At this point in my life, I’ve had my fair share of dim sum in San Francisco and Vancouver BC. While not quite as good as the best places in BC, this is by far, the best I have in the Northwest. The variety is large, the carts actually have fresh dishes (I watched them refresh one cart just because the items had been on it too long), the staff is very knowledgeable and doesn’t hesitate to help you with your selections. It is fun peeking into all the tantalizing steamers as they pull off lid after lid, giving you a quick glance inside. If you ask about something that is not on their cart, the staff will send the right one to your table. Prices range from $2.00-$5.00. Everything I had was good, though you have to allow for varience in individual taste. I loved the shrimp dumplings in their light wrappings, and the vivid steamed pork buns.
The dinner menu is 20 pages long with lots of pictures of the different dishes. Reading it makes you feel like you have traveled to a new world. I’ve never seen such a good selection of soups, some of them hard to find in restaurants anywhere. Of course seafood is a big feature here and Wong’s delivers on its promise. The shark fin soup bursts with flavor. All the seafood soups are loaded with fish. Other more standard soups are available too. The salt-and-pepper calamari is perfectly cooked – crunchy and lightly seasoned with coarse salt and flakes of hot pepper. The gau choi gow is terrific with tender fresh shrimp, some of the best I’ve ever had. Entrees are wide-ranging. Chinese spareribs are a feast, the meat practically falling off the bone, which leaves you begging for more. The abalone is tender and silky, taking me back to diving for them when I was a kid. Here it is served several ways, but my favorite so far is thinly sliced with mushrooms. Firepots of stock are delivered steaming to your table, waiting to be plied to your liking with thinly sliced meats and crispy fresh vegetables. Under Chef Wong’s hands, even dishes like barbequed duck rise to new heights. Nothing oleaginous here, the skin is crisp and bursts with flavor. One thing to keep in mind, this is not Szechuan food. If you are expecting spicy, you may not find it here. Instead look for the more subtle layers of flavor that are the foundations of Cantonese food. Best of all, the prices are quite reasonable. Even most entrees are only around $16.00.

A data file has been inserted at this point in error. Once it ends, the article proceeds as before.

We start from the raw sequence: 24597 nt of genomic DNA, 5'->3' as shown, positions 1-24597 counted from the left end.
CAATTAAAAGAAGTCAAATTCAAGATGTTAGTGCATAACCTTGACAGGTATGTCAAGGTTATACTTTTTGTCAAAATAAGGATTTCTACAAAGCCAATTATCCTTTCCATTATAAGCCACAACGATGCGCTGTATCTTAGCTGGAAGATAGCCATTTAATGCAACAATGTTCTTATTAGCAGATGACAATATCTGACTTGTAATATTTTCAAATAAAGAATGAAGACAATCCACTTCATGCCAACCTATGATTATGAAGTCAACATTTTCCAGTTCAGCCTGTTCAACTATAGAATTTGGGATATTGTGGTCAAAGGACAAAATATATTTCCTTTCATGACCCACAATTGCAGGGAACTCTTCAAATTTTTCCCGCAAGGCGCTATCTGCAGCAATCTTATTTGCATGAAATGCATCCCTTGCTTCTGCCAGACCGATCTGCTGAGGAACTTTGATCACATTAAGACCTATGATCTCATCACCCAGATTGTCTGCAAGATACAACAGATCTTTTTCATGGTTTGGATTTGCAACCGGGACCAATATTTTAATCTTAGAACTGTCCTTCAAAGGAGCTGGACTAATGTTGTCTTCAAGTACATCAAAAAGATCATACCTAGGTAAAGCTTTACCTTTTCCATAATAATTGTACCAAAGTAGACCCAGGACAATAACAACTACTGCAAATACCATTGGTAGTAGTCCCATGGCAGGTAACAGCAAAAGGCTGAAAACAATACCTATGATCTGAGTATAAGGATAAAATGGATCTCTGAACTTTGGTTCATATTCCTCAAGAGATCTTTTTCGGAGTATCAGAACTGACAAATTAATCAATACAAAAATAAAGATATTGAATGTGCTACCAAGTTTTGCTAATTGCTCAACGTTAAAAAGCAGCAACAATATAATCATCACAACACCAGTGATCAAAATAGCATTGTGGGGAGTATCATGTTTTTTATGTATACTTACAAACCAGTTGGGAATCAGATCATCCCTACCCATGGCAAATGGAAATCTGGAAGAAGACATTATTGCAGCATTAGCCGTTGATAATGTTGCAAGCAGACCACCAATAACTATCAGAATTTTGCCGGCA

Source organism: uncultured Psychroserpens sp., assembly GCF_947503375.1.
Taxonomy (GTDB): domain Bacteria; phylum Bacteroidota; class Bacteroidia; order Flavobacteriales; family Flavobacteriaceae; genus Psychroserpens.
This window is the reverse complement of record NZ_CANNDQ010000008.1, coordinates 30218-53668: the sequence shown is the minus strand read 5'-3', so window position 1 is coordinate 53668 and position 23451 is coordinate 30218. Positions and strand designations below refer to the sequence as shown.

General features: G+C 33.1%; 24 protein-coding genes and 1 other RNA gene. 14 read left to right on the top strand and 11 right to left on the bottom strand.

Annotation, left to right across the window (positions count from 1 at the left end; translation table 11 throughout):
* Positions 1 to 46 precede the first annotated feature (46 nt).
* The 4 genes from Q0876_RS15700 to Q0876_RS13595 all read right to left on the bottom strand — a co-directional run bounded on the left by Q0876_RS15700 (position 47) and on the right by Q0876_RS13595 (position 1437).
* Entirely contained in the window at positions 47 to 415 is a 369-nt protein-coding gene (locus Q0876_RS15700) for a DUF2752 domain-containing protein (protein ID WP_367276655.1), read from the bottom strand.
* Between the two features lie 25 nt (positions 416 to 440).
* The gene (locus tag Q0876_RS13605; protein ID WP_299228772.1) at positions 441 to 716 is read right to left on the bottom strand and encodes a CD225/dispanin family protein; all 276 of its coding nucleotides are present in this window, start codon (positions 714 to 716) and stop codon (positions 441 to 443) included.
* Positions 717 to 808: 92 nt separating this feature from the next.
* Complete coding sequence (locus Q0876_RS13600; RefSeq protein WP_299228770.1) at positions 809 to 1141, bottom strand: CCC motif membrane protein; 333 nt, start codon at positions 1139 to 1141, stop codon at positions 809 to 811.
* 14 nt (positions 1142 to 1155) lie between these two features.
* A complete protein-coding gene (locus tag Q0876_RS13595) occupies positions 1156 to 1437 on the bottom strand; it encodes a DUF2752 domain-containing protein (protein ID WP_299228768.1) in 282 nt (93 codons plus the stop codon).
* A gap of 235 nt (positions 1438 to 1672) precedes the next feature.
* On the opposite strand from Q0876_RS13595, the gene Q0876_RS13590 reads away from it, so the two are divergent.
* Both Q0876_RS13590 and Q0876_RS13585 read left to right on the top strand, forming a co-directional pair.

Wong’s King may be a bit out of the way at 87th and Division, but if you have a craving for good Cantonese cooking, it is worth the drive from anywhere in the Portland area. We no longer have to be ashamed and change the subject when an out of town guest suggests Chinese. I’m not going to sit here and tell you everything they serve is fantastic – the food definetly misses the mark at times, especially the dessert carts. I will say it is the best of its type in Portland, and gives Vancouver BC a run for its money.
3 out of 4 stars:
503-788-8883. 8733 SE Divison, Portland (86th & Division). Google Map10:30am-11:00pm daily. Fri-Sat: 10:30am-Midnight. Dim sum until 3 pm
(I still say chicken feet taste exactly like I would expect them to.)